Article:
on the season and caught a touchdown in two out of three games.
It remains to be seen what his workload looks like as Cameron
Meredith is integrated into the offense. Meredith scored on his
only reception last week.
The Giants are only allowing 232 passing yards per game, but
take that with a grain of salt given that two of the quarterbacks
they’ve faced are Blake Bortles and Dak Prescott. This game
projects to be a shootout and Brees is going to light it up, making
him and Thomas extremely high ceiling options. For those in dire
need of a TE streamer, you can also look to Ben Watson, who has
quietly caught at least three passes in every game thus far. If
you can manage five points from your TE position, that’s
actually a win at the position this year.
NYG FPts Allowed vs. QBs: No.17
NYG FPts Allowed vs. RBs: No.24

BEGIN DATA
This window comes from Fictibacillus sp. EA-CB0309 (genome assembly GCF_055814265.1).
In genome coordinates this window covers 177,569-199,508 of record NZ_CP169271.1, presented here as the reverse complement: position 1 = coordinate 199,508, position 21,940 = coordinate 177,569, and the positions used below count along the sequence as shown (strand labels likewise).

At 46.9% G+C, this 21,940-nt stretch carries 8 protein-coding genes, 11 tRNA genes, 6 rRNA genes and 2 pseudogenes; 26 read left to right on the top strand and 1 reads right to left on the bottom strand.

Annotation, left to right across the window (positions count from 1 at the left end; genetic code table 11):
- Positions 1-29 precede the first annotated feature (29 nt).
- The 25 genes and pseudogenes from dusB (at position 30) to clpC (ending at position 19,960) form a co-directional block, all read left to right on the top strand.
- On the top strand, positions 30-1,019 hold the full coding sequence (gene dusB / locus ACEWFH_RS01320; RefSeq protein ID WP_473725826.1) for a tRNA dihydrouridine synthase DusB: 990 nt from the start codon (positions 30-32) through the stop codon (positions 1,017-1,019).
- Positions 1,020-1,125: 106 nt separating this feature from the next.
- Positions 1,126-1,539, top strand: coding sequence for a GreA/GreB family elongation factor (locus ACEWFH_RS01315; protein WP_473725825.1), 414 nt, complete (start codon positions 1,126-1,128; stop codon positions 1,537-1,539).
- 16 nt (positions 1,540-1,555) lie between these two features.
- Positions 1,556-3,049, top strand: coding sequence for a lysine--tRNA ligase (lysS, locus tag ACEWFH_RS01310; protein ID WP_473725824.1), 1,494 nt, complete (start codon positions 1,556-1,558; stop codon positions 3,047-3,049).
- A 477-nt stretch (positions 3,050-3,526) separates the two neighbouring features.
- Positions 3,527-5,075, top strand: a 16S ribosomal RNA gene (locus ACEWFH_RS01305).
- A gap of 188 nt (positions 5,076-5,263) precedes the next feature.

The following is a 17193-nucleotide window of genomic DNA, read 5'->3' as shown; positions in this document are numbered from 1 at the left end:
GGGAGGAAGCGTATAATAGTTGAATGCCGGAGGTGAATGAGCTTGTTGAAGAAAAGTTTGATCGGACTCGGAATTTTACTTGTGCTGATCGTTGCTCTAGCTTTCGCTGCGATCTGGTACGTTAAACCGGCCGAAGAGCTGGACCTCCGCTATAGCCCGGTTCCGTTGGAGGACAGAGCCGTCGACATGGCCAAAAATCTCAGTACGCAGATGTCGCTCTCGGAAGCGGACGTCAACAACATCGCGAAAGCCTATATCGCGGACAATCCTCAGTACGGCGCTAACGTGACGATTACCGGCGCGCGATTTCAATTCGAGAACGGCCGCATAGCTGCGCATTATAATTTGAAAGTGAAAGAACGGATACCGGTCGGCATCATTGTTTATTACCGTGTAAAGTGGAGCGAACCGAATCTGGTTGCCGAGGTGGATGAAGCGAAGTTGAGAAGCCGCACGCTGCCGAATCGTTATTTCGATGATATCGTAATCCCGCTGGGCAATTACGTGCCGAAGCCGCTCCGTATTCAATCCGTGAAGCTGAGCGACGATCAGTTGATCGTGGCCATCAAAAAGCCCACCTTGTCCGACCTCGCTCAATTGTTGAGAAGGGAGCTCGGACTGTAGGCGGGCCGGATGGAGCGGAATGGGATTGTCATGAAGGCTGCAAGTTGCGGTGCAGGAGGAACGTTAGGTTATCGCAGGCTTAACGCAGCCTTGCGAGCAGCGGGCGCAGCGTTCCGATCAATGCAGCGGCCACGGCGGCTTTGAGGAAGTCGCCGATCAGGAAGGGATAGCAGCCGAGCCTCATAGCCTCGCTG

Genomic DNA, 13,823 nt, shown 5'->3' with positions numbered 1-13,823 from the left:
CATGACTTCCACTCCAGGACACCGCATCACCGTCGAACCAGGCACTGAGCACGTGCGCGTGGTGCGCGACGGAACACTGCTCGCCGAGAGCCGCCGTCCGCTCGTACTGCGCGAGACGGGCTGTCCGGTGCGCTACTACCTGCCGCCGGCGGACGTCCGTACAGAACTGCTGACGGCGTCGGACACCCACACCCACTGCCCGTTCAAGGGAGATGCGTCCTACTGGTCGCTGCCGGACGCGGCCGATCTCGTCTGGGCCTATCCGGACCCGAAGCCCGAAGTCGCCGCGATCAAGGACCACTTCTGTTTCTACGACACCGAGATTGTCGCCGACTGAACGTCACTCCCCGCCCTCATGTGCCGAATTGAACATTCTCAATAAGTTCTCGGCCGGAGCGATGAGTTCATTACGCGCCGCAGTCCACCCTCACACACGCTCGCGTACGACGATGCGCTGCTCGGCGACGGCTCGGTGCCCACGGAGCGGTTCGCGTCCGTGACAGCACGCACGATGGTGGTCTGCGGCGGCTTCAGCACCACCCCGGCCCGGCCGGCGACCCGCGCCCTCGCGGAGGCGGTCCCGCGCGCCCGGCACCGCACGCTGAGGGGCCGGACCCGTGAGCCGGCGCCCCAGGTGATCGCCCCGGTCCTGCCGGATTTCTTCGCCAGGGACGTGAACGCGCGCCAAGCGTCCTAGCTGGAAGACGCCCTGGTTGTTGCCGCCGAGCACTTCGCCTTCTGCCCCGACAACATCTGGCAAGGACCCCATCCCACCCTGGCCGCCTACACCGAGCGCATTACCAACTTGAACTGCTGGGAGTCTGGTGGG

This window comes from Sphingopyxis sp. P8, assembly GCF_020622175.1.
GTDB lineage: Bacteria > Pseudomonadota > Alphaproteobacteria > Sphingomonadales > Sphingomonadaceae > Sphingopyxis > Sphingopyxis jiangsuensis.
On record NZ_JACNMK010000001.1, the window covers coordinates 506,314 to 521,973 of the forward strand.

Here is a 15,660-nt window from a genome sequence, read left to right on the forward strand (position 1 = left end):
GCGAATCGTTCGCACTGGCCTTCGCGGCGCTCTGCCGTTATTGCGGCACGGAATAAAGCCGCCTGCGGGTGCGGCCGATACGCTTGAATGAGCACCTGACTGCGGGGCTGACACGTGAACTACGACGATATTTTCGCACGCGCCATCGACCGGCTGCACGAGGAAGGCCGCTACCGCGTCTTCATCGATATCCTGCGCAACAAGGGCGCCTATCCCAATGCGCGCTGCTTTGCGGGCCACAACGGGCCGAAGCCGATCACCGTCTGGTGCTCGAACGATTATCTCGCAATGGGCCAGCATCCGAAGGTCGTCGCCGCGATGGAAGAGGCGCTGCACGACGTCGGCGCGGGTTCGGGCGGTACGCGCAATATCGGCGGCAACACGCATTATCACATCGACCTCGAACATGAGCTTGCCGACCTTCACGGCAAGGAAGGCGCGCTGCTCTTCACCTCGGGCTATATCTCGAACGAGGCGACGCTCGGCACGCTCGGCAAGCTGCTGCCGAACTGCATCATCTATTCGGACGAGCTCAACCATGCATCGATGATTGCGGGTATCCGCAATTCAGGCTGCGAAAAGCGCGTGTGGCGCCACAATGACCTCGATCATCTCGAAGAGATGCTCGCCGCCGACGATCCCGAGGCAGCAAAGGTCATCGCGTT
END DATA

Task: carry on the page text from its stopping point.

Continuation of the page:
NYG FPts Allowed vs. WRs: No.22
NYG FPts Allowed vs. TEs: No.24
Running Game Thoughts: One of the arguments against Alvin Kamara
was that there was no way he was going to suddenly see 15+ carries
a game. That is proving to be true as Kamara is averaging 12 carries
a game. But, it just doesn’t matter given that Brees has
targeted Kamara 38 times through the air. And this is exactly
what fantasy owners drafted Kamara to do – catch passes.
Kamara the running back isn’t even worth rostering in fantasy
but Kamara the receiver is a legit WR1 at your running back position.
He saw a whopping 20 targets last week, catching 15 of them for
The Giants have been a top five defense against pass catching
RBs this season, but they have no prayer of stopping Kamara. That
28.7 receiving yards per game they allow to running backs is sure
to skyrocket. This is Kamara’s final game without Mark Ingram